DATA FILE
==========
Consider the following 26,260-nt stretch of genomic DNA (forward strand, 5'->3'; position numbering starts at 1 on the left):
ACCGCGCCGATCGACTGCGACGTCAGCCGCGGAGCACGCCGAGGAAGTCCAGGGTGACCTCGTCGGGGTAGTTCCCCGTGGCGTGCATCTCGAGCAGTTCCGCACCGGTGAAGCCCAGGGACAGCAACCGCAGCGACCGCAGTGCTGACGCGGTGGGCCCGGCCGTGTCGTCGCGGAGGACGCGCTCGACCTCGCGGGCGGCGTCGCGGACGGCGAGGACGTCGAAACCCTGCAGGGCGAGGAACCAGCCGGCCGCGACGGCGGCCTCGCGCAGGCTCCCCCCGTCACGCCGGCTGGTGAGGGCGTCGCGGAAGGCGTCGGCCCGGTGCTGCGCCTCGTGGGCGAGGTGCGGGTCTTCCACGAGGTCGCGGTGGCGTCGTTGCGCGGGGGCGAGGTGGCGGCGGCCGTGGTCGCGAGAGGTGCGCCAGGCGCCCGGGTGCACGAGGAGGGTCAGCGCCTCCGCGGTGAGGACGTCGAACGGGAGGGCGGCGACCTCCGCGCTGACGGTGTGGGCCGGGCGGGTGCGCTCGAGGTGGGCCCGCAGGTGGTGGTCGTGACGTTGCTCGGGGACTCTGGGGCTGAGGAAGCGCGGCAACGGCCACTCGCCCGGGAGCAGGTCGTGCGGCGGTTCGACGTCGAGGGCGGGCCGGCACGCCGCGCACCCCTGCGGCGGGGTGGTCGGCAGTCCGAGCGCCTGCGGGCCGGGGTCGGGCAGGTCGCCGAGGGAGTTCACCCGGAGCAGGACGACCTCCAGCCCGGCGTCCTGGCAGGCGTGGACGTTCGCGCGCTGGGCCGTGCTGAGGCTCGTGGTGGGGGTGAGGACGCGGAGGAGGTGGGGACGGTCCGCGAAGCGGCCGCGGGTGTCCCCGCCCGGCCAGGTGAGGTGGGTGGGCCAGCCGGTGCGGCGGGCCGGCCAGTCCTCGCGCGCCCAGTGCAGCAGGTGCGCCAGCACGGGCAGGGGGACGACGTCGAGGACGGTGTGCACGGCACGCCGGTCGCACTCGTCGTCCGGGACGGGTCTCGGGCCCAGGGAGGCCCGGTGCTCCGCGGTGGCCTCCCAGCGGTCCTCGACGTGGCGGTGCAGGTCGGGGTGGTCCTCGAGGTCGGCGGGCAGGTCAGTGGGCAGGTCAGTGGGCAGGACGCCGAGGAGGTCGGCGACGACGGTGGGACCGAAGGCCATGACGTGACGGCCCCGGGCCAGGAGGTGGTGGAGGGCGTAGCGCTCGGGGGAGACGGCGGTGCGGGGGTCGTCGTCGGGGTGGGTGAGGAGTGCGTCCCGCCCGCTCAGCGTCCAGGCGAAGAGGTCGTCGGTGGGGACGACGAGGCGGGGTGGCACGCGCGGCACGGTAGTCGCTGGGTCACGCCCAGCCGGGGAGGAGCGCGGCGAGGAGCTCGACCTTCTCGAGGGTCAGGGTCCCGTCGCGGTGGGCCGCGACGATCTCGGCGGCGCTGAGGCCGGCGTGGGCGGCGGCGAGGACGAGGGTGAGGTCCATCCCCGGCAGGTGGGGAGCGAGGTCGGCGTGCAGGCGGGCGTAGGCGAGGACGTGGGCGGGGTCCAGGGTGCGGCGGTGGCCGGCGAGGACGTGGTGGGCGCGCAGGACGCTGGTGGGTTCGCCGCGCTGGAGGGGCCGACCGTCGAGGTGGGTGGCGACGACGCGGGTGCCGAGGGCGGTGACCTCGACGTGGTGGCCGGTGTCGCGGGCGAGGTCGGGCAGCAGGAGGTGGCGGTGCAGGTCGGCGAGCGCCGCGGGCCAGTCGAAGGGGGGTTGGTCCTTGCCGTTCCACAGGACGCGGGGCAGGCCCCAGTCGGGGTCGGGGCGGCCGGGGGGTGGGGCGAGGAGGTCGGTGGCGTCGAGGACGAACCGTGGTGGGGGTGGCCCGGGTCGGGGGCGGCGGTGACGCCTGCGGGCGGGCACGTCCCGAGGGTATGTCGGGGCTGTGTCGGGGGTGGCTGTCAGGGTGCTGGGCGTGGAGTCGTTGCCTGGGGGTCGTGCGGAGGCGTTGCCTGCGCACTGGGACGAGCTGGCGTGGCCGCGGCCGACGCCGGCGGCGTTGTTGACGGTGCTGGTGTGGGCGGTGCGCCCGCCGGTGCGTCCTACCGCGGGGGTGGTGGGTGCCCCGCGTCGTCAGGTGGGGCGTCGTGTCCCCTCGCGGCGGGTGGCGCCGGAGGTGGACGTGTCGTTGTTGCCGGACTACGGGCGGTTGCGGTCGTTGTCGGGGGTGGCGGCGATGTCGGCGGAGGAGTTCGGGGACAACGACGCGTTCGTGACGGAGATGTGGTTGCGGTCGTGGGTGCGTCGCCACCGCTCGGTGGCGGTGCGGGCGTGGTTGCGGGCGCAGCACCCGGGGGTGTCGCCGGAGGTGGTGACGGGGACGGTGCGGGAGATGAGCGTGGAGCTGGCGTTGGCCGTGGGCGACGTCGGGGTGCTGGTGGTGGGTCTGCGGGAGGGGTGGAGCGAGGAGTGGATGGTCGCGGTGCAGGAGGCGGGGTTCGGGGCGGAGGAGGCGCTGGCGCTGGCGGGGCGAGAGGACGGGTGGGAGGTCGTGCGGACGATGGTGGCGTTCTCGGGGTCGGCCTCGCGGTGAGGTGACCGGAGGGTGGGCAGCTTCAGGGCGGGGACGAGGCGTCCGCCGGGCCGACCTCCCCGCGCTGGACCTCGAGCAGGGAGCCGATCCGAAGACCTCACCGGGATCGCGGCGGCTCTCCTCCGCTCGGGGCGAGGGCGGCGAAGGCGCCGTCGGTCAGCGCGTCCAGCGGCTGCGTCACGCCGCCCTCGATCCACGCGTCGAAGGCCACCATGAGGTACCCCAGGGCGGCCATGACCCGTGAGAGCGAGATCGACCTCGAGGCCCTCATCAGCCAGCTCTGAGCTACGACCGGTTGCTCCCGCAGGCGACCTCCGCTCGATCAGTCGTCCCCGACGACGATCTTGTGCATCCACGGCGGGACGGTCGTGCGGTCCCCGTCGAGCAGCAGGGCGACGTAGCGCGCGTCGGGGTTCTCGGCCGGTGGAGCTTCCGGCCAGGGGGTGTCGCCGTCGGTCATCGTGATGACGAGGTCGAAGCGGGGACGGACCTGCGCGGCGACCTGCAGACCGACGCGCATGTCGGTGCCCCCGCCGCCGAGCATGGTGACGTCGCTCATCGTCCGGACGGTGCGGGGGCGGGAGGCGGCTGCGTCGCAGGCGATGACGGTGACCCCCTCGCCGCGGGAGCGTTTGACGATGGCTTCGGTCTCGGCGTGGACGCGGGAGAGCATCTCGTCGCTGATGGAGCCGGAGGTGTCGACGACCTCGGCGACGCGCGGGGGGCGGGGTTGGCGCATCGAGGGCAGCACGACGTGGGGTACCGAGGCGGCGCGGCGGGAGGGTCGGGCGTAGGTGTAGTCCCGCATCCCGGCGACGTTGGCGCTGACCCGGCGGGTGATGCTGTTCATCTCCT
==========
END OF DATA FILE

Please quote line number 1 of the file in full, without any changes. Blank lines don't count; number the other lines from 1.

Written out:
Consider the following 26,260-nt stretch of genomic DNA (forward strand, 5'->3'; position numbering starts at 1 on the left):